I’m just an observer trying to make sense of it all. This is the biggest thing going on in town right now. In the old country we often saw reports of these people and their bickering ways spreading to national affairs. They would often try to cast their opponent as being the privileged favorite, then argue that everyone should only listen to the oppressed minority – establishing a tyranny of the minority. It’s interesting to see their methods turned on each other, and coming to a complete stalemate.

The developer ceded the latest round, but he ceded in a way that allows him to return next time stronger that they can possibly imagine. Possibly in a glowing ghostly aura. The glow might be due to the extra-healthy foods.

Pointless euphemisms bother me for all the reasons that George Orwell, in his classic essay “Politics and the English Language” despised them: they are obfuscations, and, as often as not, intended to cover up something beastly. Whatever else they may be, they are definitely there to stop listeners from facing reality. (If you haven’t read Orwell’s essay, go read it first. It’s far better than anything we’ll ever write.) Enter Neuticles, prosthetic testicles for neutered (dare I say “altered”?—nah, “castrated”) pets.

It is a silicone implantable euphemism.

When I showed this web page to my roommate, her first reaction was “This must be a joke.” Upon being assured that, these are the real, well fake, deal, she said “Who is this really for?” It seems that some owners—unable to own up to the fact that they’ve had Fido’s doghood docked—won’t do the right thing. (Does anyone actually name a dog Fido?) According to the company’s web page, various organizations like the ASPCA support the use of Neuticles. I’m sure the ASPCA’s position is really: If you feel so squeamish about doing the right thing for the animal for which you have taken responsibility, by all means spend some extra $$$ to alleviate your misplaced guilt. I understand because I do feel a bit squeamish (most people do), but I would still take Fido to the vet to be neutered (sans Neuticles). It’s the right thing to do for all sorts of reasons. But I also think that it’s important not to be a moral coward and to face squarely just what you have had done to Fido for his own good.

Their tag line is “It’s like nothing ever changed.” I have my doubts. You see, first of all I don’t buy that a young animal knows all that much after he’s had his doghood, cathood, etc., removed, though I’m sure he wasn’t too happy to have to go to surgery. Neutering is traumatic because it’s surgery, and Neuticles won’t change that fact one bit. He’s just not that smart and thinking that he somehow misses their absence is engaging in crass anthropomorphizing. And you are making fundamental behavioral changes, which is the entire point: Fido won’t be interested in Fidette anymore, and he’s not going to be doing all the nasty stuff around the house that a dog filled with testosterone will do to get at Fidette. Some of the comments seemed to indicate that neutering was somehow “messing with God’s plan.” Big duh. Of course you are messing with God’s plan, because God’s plan said good old Fido should have a built-in source of testosterone and spermbank so he can propagate the canine species. (Freely replace “God’s plan” with “evolution” if you’re so inclined.) Putting lumps of silicone in an empty scrotum to fool yourself doesn’t change that fact. You haven’t really done anything, but you sure gentled Fido down by removing his source of testosterone and the little swimmers of doggie DNA that testosterone is telling him to spread. (They don’t do vasectomies for pets. What’s the point?) You can buy the low end model for under $100 but surely Fido deserves only the best, and thus needs to have the “ultra” model complete with fake epididymis that costs quite a bit more. As if he, or you, could tell, unless you gave Fido a testicular examination. Do not read me wrong. I think that cosmetic surgery is often justified. For instance, a woman getting reconstruction after breast cancer surgery makes sense to me and I’m libertarian enough to believe people should be able to make up their own minds about it. Perception is an important part of experienced reality. I don’t even think Neuticles is wrong. In the big picture of odd things people do, it’s pretty small beer. It’s not wrong. No, it’s pathetic.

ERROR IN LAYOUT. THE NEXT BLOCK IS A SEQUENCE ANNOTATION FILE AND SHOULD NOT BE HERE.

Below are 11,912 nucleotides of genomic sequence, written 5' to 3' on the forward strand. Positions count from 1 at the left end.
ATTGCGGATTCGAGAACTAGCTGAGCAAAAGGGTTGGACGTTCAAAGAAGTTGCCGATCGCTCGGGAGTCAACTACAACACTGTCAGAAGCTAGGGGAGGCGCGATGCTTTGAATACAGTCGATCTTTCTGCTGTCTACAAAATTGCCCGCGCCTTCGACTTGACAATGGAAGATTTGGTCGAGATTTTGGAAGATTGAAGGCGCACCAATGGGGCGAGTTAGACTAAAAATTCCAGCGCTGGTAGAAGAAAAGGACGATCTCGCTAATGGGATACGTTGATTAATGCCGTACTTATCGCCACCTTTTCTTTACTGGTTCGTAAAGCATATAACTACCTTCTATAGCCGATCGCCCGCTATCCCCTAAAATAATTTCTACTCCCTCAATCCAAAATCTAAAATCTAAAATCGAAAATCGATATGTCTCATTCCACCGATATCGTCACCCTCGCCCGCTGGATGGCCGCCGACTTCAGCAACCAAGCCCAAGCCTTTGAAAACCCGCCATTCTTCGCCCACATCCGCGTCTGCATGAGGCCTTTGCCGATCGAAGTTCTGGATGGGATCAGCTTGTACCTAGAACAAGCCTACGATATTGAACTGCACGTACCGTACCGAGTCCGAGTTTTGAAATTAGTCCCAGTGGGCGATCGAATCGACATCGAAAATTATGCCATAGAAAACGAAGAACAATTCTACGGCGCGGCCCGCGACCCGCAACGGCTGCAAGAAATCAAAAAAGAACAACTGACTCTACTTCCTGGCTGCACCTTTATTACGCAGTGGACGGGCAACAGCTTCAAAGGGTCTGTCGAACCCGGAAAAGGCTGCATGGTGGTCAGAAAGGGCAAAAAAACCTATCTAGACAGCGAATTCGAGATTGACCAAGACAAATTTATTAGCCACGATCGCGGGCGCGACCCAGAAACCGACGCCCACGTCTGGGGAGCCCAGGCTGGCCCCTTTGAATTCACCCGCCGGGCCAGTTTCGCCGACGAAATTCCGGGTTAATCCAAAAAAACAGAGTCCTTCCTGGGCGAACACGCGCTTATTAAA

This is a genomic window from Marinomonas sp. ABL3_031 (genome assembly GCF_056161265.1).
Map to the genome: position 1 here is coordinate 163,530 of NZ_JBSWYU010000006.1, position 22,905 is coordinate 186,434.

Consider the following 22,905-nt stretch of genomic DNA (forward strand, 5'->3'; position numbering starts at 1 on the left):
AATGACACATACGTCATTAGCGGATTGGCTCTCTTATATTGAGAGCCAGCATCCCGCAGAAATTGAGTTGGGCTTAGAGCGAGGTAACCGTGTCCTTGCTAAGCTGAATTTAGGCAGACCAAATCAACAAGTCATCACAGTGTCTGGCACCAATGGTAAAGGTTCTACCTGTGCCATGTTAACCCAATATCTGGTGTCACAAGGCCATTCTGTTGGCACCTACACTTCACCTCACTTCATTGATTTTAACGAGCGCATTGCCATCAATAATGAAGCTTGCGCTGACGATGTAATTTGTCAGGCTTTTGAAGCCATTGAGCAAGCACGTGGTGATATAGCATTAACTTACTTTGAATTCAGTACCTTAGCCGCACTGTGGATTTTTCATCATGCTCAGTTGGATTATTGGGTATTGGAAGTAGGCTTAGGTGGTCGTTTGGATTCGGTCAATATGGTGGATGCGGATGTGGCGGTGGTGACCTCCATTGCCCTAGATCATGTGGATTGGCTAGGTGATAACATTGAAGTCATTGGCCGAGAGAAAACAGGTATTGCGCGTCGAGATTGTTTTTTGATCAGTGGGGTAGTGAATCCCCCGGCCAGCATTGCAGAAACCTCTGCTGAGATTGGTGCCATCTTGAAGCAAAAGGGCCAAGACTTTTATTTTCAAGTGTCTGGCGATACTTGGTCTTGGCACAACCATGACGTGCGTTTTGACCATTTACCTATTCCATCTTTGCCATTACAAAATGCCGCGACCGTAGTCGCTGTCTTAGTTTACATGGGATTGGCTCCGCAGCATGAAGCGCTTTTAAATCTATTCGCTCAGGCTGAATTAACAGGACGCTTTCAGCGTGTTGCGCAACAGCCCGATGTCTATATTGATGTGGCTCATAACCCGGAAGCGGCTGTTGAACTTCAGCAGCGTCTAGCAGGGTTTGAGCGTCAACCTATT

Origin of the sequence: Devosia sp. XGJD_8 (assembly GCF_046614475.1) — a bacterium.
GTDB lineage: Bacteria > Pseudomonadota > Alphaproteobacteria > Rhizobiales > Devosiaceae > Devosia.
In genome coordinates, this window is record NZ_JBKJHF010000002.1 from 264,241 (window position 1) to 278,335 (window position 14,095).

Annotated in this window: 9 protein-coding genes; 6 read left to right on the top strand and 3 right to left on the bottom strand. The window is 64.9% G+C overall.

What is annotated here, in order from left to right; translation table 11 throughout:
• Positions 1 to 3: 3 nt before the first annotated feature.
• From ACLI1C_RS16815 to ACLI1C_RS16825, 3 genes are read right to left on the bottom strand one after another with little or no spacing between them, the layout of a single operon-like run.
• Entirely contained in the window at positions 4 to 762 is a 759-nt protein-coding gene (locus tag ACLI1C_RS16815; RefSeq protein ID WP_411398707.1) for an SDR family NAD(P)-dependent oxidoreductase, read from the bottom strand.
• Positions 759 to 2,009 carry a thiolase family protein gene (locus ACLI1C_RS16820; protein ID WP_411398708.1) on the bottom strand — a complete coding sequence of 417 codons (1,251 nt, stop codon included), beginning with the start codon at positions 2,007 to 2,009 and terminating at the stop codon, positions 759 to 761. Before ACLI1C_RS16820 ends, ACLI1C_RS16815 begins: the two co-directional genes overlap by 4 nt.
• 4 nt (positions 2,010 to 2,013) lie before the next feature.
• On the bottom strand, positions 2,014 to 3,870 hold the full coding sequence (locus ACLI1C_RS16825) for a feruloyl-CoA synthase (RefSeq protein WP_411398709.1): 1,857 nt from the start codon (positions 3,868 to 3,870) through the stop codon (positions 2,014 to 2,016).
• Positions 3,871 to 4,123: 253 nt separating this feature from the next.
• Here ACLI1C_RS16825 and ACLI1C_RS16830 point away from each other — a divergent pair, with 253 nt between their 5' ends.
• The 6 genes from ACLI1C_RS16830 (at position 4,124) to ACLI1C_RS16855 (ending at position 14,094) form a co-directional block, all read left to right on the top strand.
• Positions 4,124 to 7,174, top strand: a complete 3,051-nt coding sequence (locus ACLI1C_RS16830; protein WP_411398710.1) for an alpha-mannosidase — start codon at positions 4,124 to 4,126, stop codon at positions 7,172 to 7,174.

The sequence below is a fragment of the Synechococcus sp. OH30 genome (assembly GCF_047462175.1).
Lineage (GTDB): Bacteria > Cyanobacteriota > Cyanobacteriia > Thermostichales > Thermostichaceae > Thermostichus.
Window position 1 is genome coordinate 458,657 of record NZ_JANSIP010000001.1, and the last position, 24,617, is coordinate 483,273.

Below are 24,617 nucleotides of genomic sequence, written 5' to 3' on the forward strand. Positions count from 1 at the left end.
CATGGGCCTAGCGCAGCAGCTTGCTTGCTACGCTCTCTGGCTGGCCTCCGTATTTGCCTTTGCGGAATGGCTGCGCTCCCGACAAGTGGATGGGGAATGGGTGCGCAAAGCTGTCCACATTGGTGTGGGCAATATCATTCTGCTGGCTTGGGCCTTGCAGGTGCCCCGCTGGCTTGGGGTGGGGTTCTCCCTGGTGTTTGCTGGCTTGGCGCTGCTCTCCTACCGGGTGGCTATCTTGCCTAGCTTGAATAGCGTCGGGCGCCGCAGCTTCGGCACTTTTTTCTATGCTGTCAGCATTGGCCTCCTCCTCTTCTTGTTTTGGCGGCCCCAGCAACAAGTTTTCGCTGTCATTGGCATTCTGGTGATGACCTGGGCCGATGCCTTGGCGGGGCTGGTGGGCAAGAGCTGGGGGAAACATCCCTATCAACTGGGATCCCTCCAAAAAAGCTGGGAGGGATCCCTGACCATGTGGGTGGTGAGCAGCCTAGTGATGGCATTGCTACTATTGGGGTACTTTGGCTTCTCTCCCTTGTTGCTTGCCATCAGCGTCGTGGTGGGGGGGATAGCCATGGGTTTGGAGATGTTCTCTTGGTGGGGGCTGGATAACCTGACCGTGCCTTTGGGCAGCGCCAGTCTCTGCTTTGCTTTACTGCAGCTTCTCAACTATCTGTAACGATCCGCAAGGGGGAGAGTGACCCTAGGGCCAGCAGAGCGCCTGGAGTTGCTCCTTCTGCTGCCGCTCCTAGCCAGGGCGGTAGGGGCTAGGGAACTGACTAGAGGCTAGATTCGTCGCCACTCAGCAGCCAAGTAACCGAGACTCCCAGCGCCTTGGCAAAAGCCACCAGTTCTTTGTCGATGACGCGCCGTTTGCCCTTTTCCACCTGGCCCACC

You know how I know this is for Fido’s owner (who is probably a somewhat neurotic male with that age-old Freudian fear of castration), not Fido: Fidette doesn’t get the benefit of silicone teat implants.

Want more? Watch this Penn and Teller video.